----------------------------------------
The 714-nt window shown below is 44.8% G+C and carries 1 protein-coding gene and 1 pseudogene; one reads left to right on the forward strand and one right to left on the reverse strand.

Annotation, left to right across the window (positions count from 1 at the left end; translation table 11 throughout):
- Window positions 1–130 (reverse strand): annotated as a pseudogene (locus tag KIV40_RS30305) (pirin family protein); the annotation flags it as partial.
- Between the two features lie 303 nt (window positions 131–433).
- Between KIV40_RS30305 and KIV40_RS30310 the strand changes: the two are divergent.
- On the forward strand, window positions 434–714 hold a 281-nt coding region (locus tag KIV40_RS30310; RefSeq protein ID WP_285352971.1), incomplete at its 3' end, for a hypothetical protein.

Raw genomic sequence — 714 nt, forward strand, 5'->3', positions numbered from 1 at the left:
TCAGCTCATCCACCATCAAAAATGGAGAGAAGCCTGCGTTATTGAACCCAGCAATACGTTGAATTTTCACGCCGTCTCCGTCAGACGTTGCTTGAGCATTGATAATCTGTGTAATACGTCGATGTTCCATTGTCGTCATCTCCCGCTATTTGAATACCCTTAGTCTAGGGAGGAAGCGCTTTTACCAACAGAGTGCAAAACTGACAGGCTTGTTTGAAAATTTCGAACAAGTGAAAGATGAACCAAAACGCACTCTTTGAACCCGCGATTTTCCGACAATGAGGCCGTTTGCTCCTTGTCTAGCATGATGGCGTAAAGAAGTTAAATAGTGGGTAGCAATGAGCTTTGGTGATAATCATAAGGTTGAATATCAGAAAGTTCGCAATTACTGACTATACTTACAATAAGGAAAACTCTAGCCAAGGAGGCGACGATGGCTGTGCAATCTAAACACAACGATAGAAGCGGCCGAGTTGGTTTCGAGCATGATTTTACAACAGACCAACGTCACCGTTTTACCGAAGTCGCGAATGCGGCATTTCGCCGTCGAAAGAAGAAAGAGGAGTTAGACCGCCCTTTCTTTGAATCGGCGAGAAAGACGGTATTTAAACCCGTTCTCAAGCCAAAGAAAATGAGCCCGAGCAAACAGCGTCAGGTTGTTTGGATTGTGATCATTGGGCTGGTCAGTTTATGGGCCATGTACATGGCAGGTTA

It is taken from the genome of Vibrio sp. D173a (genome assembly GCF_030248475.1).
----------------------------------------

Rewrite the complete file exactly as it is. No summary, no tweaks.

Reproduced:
The 714-nt window shown below is 44.8% G+C and carries 1 protein-coding gene and 1 pseudogene; one reads left to right on the forward strand and one right to left on the reverse strand.

Annotation, left to right across the window (positions count from 1 at the left end; translation table 11 throughout):
- Window positions 1–130 (reverse strand): annotated as a pseudogene (locus tag KIV40_RS30305) (pirin family protein); the annotation flags it as partial.
- Between the two features lie 303 nt (window positions 131–433).
- Between KIV40_RS30305 and KIV40_RS30310 the strand changes: the two are divergent.
- On the forward strand, window positions 434–714 hold a 281-nt coding region (locus tag KIV40_RS30310; RefSeq protein ID WP_285352971.1), incomplete at its 3' end, for a hypothetical protein.

Raw genomic sequence — 714 nt, forward strand, 5'->3', positions numbered from 1 at the left:
TCAGCTCATCCACCATCAAAAATGGAGAGAAGCCTGCGTTATTGAACCCAGCAATACGTTGAATTTTCACGCCGTCTCCGTCAGACGTTGCTTGAGCATTGATAATCTGTGTAATACGTCGATGTTCCATTGTCGTCATCTCCCGCTATTTGAATACCCTTAGTCTAGGGAGGAAGCGCTTTTACCAACAGAGTGCAAAACTGACAGGCTTGTTTGAAAATTTCGAACAAGTGAAAGATGAACCAAAACGCACTCTTTGAACCCGCGATTTTCCGACAATGAGGCCGTTTGCTCCTTGTCTAGCATGATGGCGTAAAGAAGTTAAATAGTGGGTAGCAATGAGCTTTGGTGATAATCATAAGGTTGAATATCAGAAAGTTCGCAATTACTGACTATACTTACAATAAGGAAAACTCTAGCCAAGGAGGCGACGATGGCTGTGCAATCTAAACACAACGATAGAAGCGGCCGAGTTGGTTTCGAGCATGATTTTACAACAGACCAACGTCACCGTTTTACCGAAGTCGCGAATGCGGCATTTCGCCGTCGAAAGAAGAAAGAGGAGTTAGACCGCCCTTTCTTTGAATCGGCGAGAAAGACGGTATTTAAACCCGTTCTCAAGCCAAAGAAAATGAGCCCGAGCAAACAGCGTCAGGTTGTTTGGATTGTGATCATTGGGCTGGTCAGTTTATGGGCCATGTACATGGCAGGTTA

It is taken from the genome of Vibrio sp. D173a (genome assembly GCF_030248475.1).